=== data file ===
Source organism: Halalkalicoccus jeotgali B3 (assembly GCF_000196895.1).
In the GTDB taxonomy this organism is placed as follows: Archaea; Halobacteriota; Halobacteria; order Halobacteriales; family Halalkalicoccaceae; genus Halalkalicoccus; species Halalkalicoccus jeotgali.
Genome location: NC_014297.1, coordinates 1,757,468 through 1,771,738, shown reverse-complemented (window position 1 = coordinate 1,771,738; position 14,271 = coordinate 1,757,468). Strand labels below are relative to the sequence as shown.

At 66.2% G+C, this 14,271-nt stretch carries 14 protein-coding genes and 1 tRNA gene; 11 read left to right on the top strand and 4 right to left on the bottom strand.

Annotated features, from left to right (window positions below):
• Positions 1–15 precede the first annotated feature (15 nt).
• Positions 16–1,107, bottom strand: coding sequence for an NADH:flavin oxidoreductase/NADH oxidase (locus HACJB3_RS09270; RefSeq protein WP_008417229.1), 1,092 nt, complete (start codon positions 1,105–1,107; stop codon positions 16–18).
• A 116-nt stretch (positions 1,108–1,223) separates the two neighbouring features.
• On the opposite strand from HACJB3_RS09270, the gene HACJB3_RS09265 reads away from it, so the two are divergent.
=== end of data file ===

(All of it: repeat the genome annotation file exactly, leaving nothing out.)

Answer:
Source organism: Halalkalicoccus jeotgali B3 (assembly GCF_000196895.1).
In the GTDB taxonomy this organism is placed as follows: Archaea; Halobacteriota; Halobacteria; order Halobacteriales; family Halalkalicoccaceae; genus Halalkalicoccus; species Halalkalicoccus jeotgali.
Genome location: NC_014297.1, coordinates 1,757,468 through 1,771,738, shown reverse-complemented (window position 1 = coordinate 1,771,738; position 14,271 = coordinate 1,757,468). Strand labels below are relative to the sequence as shown.

At 66.2% G+C, this 14,271-nt stretch carries 14 protein-coding genes and 1 tRNA gene; 11 read left to right on the top strand and 4 right to left on the bottom strand.

Annotated features, from left to right (window positions below):
• Positions 1–15 precede the first annotated feature (15 nt).
• Positions 16–1,107, bottom strand: coding sequence for an NADH:flavin oxidoreductase/NADH oxidase (locus HACJB3_RS09270; RefSeq protein WP_008417229.1), 1,092 nt, complete (start codon positions 1,105–1,107; stop codon positions 16–18).
• A 116-nt stretch (positions 1,108–1,223) separates the two neighbouring features.
• On the opposite strand from HACJB3_RS09270, the gene HACJB3_RS09265 reads away from it, so the two are divergent.